Cracking the Case Method, Legal Analysis for Law School Success

This book, available through the West Academic study aid subscription, provides an in-depth examination of these critical topics: 1) how the case method relates to Socratic-style questioning, and 2) how it helps develop analytical skills. It provides semester-long strategies for learning how to “think like a lawyer” by getting the most out of reading judicial opinions, attending classes, outlining, and preparing for exams. The analytical framework that helps students read appellate court cases to focus on legal issues, legal principles, and judges’ reasons for adopting and applying those principles. Twenty examples illustrate this analytical framework; these examples discuss essential legal principles from first-year courses and use judicial opinions often assigned in these courses. The text discusses how to develop case briefs and use them to prepare for class discussions, outlining, and exams—with illustrations drawn from two sample annotated briefs; the major types of legal argument—with illustrations drawn from cases; how to use class discussions to practice legal analysis, demonstrated with annotated excerpts from actual first-year class discussions; how to prepare for exams, covering outlining, analyzing hypotheticals, creating checklists and flowcharts, and practicing exam-taking skills.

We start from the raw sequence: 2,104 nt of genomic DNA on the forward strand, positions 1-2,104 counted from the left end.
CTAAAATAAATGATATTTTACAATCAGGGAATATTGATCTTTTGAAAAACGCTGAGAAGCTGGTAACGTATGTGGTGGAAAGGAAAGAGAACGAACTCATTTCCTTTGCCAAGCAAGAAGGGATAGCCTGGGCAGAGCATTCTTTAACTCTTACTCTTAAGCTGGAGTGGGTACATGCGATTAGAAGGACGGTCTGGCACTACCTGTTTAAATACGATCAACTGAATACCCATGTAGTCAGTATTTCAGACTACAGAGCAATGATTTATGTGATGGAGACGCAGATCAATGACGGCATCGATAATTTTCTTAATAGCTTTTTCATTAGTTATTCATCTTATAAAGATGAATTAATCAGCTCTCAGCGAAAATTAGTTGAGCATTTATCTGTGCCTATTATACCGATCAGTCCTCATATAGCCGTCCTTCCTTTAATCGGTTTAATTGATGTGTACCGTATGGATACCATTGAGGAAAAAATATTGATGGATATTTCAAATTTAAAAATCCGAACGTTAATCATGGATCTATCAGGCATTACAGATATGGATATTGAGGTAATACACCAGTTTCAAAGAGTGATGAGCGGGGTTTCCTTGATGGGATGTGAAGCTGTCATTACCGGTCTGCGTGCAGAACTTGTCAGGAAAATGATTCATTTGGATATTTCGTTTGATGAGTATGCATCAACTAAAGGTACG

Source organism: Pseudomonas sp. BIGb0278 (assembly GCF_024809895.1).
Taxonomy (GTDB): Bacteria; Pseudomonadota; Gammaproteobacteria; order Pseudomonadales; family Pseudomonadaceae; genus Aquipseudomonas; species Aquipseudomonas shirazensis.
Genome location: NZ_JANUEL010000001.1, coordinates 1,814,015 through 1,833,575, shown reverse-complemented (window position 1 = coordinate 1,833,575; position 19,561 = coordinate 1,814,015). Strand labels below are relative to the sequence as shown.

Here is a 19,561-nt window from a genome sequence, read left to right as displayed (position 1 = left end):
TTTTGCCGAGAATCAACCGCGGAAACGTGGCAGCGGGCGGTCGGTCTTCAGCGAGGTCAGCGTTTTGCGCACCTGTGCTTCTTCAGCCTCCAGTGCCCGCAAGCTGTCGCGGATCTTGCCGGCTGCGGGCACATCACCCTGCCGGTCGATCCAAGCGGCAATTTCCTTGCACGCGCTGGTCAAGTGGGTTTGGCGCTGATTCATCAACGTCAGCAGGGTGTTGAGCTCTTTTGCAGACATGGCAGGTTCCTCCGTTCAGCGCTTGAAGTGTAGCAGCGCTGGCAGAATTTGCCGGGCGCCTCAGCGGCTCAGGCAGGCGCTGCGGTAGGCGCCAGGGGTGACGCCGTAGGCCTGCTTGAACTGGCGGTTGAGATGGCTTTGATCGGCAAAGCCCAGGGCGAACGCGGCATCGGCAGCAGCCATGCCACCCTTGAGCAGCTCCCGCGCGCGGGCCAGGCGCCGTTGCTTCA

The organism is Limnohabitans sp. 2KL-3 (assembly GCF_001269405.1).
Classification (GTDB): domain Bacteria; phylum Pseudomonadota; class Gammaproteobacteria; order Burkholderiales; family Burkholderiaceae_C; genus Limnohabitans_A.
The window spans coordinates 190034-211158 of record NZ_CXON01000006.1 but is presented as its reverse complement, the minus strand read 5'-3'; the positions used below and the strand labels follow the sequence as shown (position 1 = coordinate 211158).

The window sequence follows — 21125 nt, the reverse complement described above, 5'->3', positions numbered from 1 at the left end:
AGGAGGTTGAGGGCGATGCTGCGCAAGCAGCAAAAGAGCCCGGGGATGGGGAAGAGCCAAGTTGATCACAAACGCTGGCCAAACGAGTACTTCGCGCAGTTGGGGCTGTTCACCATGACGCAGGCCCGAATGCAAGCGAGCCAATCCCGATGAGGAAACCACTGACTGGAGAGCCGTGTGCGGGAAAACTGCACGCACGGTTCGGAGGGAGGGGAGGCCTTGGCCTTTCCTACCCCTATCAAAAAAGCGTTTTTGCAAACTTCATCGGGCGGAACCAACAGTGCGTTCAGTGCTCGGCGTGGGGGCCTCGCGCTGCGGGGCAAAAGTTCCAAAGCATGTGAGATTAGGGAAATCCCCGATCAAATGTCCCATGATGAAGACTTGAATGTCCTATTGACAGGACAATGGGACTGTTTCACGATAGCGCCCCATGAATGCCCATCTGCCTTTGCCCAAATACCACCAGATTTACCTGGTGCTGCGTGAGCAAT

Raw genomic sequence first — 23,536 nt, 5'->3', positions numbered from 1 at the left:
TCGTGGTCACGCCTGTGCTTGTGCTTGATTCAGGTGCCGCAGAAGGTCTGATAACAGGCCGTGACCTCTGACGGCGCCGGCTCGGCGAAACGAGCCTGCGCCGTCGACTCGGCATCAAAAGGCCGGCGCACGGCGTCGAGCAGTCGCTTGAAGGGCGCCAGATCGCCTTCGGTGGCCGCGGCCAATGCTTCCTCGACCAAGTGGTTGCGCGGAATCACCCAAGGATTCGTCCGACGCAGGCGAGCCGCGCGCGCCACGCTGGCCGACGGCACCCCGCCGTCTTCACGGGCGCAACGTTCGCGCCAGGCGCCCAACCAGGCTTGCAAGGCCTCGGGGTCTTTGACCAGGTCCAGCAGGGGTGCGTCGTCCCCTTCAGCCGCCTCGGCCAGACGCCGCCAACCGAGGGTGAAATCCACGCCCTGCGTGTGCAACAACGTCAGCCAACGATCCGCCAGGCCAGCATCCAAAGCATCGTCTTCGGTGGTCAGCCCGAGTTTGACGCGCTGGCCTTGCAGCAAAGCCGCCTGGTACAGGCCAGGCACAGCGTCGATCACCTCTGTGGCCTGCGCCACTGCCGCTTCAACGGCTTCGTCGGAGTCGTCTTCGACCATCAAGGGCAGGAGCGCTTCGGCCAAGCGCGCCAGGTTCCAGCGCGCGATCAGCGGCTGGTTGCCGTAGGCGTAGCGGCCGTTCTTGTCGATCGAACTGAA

Critical Reading for Success in Law School and Beyond by Jane Grise

Reading cases and statutes is challenging for students and attorneys. However, everybody can learn critical reading strategies and become effective legal readers and advocates. This book, available through the West Academic study aid subscription, identifies the reading strategies used by expert legal readers and presents the strategies in a systematic sequence. It is written in an easy to read style with lots of examples. Readers will learn: the purpose for reading cases, how to read with focus, case structure and important civil and criminal procedure terms, techniques for understanding complex text, strategies for identifying the parts of a case, how to brief a case, legal analysis skills such as analogical reasoning and case synthesis, and strategies for reading statutes. The second edition adds chapters that address reading on screens and techniques for reading bar prep materials. The second edition also has a seventeen part video series with PowerPoint slides. Each video introduces a reading strategy, provides helpful tips, includes a short student exercise, and gives students the opportunity to self-assess their proficiency.